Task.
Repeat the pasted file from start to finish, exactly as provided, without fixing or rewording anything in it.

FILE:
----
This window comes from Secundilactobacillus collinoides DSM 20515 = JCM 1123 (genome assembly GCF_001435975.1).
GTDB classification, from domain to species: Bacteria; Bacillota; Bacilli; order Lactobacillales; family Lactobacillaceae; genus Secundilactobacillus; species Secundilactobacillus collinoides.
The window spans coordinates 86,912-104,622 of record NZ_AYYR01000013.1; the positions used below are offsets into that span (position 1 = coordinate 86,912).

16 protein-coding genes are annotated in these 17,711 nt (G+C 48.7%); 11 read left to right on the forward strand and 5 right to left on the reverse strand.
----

This window comes from Secundilactobacillus collinoides DSM 20515 = JCM 1123 (genome assembly GCF_001435975.1).
GTDB classification, from domain to species: Bacteria; Bacillota; Bacilli; order Lactobacillales; family Lactobacillaceae; genus Secundilactobacillus; species Secundilactobacillus collinoides.
The window spans coordinates 86,912-104,622 of record NZ_AYYR01000013.1; the positions used below are offsets into that span (position 1 = coordinate 86,912).

16 protein-coding genes are annotated in these 17,711 nt (G+C 48.7%); 11 read left to right on the forward strand and 5 right to left on the reverse strand.